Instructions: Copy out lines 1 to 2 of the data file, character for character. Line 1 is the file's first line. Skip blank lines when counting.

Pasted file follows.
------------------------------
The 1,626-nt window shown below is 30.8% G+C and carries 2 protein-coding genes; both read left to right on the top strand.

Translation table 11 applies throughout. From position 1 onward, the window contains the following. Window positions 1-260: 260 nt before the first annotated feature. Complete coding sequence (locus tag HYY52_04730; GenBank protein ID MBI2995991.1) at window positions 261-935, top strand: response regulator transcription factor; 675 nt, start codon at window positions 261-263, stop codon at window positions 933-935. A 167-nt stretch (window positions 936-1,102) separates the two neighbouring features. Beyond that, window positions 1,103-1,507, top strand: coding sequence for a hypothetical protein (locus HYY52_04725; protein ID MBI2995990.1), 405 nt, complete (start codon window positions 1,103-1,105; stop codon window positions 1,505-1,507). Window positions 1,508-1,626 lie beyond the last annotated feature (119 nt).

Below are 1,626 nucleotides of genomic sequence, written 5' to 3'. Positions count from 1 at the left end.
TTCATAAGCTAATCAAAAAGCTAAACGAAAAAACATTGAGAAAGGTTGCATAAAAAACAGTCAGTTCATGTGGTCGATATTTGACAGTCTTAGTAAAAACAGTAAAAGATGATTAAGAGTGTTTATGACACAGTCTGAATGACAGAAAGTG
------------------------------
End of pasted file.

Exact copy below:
The 1,626-nt window shown below is 30.8% G+C and carries 2 protein-coding genes; both read left to right on the top strand.

Translation table 11 applies throughout. From position 1 onward, the window contains the following. Window positions 1-260: 260 nt before the first annotated feature. Complete coding sequence (locus tag HYY52_04730; GenBank protein ID MBI2995991.1) at window positions 261-935, top strand: response regulator transcription factor; 675 nt, start codon at window positions 261-263, stop codon at window positions 933-935. A 167-nt stretch (window positions 936-1,102) separates the two neighbouring features. Beyond that, window positions 1,103-1,507, top strand: coding sequence for a hypothetical protein (locus HYY52_04725; protein ID MBI2995990.1), 405 nt, complete (start codon window positions 1,103-1,105; stop codon window positions 1,505-1,507). Window positions 1,508-1,626 lie beyond the last annotated feature (119 nt).